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This week’s haftara, read every year on the Shabbat preceding Purim, accompanies the special reading for Shabbat Zachor. This is a unique commandment that not only exhorts us to remember what Amalek did to us but demands that we hold them accountable. We are to remember (“zachor”) and also to erase. The mitzvah is framed in explicit theological terms as we are literally fighting Hashem’s battles for Him. In point of fact, Hashem usually fights ours for us. Certainly in the Purim story we remember above all how Hashem came through for us when we were threatened with annihilation. Yet the mitzvah of destroying Amalek holds us accountable for the continued presence of evil in the world. As individuals and as a nation, when we see evil we are commanded to root it out.

Interestingly, we learn that in a broad historical sense, it is not often our responsibility is to destroy evil in direct confrontation. That is not always feasible and is not always appropriate given our larger role as the bearers of the light of Hashem’s Torah. In fact, the mitzvah as it is given in our special Torah reading is prefaced by the following condition: “When Hashem will situate you in your land… (free from) all of your enemies…” (Devarim 25:19).


On the stage of history, we have been taught that Hashem often uses the wicked to destroy the wicked. One evil nation will conquer another, only in due course to be conquered by the next to arise. We see this especially in the buildup to the story of Achashverosh, who benefited from usurping the usurpers of Nevuchadnezzar who had destroyed the Beit HaMikdash. We are not meant to be part of this constant squabble over power, prestige, land, and wealth. In our times of greatest urgency, we have seen Hashem come to fight on our behalf, and this is what the prophets promise for the final confrontation preceding the redemption when all of the nations of the world – those who do not accept the sovereignty of Hashem – will be arrayed against us.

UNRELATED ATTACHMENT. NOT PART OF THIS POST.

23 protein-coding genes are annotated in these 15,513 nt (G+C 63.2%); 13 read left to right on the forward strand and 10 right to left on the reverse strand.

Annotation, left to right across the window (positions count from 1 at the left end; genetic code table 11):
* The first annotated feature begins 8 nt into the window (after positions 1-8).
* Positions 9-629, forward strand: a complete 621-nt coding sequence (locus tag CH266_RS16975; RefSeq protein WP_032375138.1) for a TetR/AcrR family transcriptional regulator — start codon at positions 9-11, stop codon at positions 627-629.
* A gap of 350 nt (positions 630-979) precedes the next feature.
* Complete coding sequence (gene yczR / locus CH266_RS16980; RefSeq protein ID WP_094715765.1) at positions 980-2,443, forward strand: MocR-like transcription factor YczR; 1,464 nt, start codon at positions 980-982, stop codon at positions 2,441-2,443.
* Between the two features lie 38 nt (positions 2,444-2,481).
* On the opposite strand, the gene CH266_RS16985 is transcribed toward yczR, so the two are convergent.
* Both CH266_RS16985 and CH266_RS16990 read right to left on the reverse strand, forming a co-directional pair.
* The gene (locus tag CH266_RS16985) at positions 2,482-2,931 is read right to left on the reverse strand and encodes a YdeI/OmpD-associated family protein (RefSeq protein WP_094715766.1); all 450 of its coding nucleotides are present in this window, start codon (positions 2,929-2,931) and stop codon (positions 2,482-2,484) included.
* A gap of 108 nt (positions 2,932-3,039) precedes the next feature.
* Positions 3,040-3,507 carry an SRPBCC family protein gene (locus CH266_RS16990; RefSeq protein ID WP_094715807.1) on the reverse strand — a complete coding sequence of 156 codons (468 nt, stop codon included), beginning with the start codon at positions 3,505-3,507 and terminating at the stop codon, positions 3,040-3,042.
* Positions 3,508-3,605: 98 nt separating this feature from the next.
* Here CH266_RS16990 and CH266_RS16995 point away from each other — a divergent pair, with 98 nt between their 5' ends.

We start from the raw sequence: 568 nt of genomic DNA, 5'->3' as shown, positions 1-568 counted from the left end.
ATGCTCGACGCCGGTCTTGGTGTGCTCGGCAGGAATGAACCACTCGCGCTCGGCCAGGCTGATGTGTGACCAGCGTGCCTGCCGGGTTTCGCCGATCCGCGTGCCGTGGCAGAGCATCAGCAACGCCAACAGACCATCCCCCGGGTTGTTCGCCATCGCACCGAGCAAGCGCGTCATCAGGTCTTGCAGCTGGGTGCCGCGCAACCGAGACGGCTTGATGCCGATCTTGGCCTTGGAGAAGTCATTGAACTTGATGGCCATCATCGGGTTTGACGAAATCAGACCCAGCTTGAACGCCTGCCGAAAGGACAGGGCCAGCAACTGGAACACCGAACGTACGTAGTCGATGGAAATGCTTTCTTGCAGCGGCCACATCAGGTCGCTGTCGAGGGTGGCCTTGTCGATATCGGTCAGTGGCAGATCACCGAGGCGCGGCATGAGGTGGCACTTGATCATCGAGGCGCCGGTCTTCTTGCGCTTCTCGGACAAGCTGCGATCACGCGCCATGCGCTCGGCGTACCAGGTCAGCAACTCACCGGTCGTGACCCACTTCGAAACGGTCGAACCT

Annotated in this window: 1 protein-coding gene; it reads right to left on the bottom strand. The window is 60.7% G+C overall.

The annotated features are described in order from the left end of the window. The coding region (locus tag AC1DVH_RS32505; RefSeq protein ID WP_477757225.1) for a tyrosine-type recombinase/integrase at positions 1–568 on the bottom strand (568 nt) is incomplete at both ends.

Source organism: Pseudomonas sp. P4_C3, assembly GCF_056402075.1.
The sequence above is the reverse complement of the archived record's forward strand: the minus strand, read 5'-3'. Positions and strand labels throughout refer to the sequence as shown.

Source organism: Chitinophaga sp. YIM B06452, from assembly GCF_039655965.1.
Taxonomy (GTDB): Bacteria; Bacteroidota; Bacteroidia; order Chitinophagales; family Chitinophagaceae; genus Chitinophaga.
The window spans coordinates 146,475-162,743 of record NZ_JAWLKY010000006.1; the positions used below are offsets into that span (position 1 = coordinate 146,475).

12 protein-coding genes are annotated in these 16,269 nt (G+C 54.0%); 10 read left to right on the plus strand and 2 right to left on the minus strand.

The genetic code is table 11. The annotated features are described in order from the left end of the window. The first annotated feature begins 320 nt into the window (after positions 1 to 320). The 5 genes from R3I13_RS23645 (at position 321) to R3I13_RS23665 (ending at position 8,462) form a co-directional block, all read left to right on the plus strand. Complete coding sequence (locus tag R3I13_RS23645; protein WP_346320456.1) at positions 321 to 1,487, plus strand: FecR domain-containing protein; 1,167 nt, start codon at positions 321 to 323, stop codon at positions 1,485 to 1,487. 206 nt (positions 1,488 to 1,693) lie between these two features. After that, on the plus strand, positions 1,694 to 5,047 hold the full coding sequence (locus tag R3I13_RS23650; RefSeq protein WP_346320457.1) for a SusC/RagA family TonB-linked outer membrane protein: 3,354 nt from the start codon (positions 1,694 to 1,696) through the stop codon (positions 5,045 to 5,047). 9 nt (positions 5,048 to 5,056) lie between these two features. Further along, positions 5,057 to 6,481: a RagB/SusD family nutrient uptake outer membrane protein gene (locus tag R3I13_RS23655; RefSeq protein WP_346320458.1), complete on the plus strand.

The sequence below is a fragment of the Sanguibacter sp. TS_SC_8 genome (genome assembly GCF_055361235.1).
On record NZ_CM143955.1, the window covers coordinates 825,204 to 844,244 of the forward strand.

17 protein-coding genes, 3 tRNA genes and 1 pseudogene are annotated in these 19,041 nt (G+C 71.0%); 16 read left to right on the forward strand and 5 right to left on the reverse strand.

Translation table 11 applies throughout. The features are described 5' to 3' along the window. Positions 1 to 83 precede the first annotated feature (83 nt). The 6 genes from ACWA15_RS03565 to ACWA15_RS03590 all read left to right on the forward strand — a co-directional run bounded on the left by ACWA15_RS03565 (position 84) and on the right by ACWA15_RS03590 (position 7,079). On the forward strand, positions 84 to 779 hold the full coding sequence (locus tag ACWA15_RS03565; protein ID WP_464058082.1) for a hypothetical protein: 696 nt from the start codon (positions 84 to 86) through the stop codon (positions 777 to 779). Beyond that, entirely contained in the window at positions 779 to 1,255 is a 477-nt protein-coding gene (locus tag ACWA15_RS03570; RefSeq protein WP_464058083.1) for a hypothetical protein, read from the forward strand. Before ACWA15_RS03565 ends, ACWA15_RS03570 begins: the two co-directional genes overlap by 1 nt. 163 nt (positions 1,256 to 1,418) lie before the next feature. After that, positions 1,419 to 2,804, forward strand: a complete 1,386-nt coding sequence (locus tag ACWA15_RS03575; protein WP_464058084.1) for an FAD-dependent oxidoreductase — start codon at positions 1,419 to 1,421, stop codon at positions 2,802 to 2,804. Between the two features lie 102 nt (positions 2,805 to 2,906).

In our haftara, Shaul HaMelech fails to live up to his destiny and to destroy the power of evil in the world. Shaul is the Moshiach ben Yosef, a descendant of Yosef like Yehoshua before him, and he has been granted the power to defeat Amalek once and for all. Shaul deviates from the command of Hashem in several particulars but especially in failing to end the life of Agag, king of Amalek, ancestor of Haman. Our tradition teaches that in the time between Agag’s capture and his final end (on which more in a moment), he manages to continue his line – with all of the dire consequences we know too well. The Midrash teaches that one who takes compassion upon the cruel will in the end be cruel to the compassionate. (Midrash Tanchuma Metzora and Yalkut Shimoni 15).

Enter Shmuel. Prophet of Hashem and descendant of Levi, Shmuel is not anybody’s Moshiach (although he anoints one each from Yosef and David), but he is the leading Torah authority of his generation and he knows the halacha regarding Amalek. Shmuel takes a sword and decapitates Agag. He doesn’t hesitate for a moment to do what must be done, just like his cousin and fellow Levite, Pinchas.

We find that this is the best way to defeat Amalek. As a descendant of Esav, Amalek is very shrewd and canny. He is a master of psychological warfare – he uses his mind to manipulate and defeat. So just as the Midrash teaches that Esav was decapitated, so too is Agag in our haftara. One might also say that Esther decapitated Haman by getting him drunk at the party with Achashverosh in order to throw him off his guard. When somebody is drunk their body is no longer under the control of their mind. This is what Esther did to Haman to bring about his downfall.


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Avraham Levitt is a poet and philosopher living in Philadelphia. He writes chiefly about Jewish art and mysticism. His most recent poem is called “Great Floods Cannot Extinguish the Love.” It can be read at He can be reached by email at